What happens to one of the world’s poorest places if you randomly pick more than 10,000 poor families out of an eligible pool and give them $1,000 each, no strings attached?
By Francisco Toro
It sounds like a plan some mad scientist might hatch, but no: It was actually a group of researchers from the University of California at Berkeley, Princeton and the University of California at San Diego who came up with it. They have just unveiled the results of a sprawling, first-of-its-kind study that ought to put to bed some enduring myths about the effects of giving cash directly to the very poor in rural Africa.
Dozens of studies have already shown conclusively that just handing very poor people a considerable sum of cash can transform their lives in lasting ways. That is hardly surprising. But this study set out to ask a different question: What about their neighbors?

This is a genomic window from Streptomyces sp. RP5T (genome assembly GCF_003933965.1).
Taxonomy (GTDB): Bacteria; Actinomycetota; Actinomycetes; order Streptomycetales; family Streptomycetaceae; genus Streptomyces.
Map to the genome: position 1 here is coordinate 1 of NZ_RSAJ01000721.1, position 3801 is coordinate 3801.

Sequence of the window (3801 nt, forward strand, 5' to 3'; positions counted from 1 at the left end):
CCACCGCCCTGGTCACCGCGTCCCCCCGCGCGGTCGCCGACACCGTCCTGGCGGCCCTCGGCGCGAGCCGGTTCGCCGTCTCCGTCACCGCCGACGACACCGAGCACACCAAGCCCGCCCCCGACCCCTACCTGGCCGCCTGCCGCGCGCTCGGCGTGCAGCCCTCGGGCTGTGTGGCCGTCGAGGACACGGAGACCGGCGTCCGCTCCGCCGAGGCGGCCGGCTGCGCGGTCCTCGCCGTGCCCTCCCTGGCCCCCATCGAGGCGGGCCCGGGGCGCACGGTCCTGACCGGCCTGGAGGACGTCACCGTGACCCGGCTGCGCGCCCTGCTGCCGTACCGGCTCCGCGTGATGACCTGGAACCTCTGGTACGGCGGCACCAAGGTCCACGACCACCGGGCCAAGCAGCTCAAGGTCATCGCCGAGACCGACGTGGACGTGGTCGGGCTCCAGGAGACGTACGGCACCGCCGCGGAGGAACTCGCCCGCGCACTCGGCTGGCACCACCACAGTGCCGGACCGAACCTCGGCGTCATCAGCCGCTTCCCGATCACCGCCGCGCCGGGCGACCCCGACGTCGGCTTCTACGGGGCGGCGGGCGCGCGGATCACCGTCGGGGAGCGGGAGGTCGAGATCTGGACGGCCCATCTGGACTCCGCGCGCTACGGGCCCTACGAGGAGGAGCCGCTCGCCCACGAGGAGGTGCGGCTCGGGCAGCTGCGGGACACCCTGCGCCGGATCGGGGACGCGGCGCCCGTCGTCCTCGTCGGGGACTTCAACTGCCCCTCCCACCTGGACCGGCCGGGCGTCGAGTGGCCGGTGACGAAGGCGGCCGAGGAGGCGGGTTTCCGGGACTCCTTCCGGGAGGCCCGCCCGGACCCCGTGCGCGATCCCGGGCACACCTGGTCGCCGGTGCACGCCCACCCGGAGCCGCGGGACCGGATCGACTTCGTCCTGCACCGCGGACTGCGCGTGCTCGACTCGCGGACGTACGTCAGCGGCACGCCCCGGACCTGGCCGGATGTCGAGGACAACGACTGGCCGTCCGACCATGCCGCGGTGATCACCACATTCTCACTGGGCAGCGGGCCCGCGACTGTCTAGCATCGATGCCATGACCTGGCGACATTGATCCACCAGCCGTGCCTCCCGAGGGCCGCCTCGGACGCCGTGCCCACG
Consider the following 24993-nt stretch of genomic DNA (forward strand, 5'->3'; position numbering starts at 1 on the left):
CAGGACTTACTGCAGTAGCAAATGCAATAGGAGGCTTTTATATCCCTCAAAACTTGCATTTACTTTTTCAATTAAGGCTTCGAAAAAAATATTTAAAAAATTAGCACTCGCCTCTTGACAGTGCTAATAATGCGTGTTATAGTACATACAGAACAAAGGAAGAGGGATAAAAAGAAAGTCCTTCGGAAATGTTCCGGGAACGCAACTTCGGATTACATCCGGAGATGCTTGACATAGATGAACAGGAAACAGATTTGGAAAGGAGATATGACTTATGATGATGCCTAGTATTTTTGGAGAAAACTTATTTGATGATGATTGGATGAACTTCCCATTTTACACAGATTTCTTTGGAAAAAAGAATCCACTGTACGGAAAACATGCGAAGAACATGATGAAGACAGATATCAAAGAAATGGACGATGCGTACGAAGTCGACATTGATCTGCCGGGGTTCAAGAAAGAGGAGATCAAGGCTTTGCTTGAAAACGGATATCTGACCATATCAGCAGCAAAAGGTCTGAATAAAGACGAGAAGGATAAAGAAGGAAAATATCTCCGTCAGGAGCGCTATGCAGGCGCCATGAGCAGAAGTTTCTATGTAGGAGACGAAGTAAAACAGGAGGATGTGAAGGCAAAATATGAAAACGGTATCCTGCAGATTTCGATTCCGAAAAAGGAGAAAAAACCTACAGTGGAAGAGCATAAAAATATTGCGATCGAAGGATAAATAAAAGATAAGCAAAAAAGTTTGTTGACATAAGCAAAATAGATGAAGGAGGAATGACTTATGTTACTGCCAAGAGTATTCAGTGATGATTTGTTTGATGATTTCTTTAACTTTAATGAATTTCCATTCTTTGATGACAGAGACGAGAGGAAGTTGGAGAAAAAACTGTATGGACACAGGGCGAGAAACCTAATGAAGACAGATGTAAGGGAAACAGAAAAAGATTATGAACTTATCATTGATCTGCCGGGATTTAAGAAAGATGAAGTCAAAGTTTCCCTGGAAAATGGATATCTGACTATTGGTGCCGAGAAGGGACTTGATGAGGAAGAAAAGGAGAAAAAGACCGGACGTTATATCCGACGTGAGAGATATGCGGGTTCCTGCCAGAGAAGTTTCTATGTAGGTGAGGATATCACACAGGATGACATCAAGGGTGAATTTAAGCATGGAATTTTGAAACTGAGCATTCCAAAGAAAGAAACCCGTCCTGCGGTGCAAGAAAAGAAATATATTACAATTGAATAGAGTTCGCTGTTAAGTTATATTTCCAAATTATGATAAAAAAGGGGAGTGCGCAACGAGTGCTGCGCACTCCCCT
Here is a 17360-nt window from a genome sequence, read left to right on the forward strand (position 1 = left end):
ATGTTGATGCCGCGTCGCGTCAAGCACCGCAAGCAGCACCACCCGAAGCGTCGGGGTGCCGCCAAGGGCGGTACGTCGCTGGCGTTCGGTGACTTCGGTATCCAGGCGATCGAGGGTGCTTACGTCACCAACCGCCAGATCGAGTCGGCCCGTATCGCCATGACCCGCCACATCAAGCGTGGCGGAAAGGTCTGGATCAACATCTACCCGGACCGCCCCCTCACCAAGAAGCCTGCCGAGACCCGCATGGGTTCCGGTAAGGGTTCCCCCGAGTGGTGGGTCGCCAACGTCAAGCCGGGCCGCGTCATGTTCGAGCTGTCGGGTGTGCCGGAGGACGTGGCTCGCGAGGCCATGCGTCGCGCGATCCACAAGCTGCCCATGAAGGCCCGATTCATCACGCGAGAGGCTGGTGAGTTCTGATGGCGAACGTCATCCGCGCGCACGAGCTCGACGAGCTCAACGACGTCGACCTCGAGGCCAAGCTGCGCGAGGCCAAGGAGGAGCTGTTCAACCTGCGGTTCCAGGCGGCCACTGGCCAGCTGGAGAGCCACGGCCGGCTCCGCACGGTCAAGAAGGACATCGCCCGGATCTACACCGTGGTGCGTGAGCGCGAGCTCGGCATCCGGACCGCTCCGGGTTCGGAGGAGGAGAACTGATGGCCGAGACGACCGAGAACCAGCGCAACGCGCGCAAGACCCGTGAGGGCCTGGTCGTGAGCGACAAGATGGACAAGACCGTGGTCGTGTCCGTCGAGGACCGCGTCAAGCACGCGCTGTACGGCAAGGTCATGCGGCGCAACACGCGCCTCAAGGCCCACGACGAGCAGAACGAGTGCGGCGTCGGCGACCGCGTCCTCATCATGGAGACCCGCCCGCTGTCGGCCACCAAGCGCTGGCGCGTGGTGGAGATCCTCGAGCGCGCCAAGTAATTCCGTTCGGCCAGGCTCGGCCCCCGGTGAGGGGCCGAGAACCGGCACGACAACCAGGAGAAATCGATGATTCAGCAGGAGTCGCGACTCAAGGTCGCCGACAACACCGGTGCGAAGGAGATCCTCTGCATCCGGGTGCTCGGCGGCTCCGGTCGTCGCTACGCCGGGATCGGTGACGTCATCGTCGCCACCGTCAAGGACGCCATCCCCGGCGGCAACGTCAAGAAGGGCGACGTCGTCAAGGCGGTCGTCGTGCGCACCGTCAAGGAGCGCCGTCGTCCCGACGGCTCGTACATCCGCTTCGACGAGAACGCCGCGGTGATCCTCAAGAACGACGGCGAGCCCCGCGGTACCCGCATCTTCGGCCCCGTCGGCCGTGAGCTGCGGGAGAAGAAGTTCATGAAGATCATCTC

Say you’re living in deep poverty in rural Kenya, and the poorest people in the village next door to yours get a big cash transfer, but you don’t. Does that do you any good at all? Or is your neighbor’s luck your misfortune, because local prices jump, say, leaving you worse off than before? Setting aside the direct recipients, what do cash transfers do to local economies?
Working in Siaya County, in rural western Kenya, researchers Dennis Egger, Johannes Haushofer, Edward Miguel, Paul Niehaus, and Michael Walker spent five years and more than $10 million to find answers to these questions.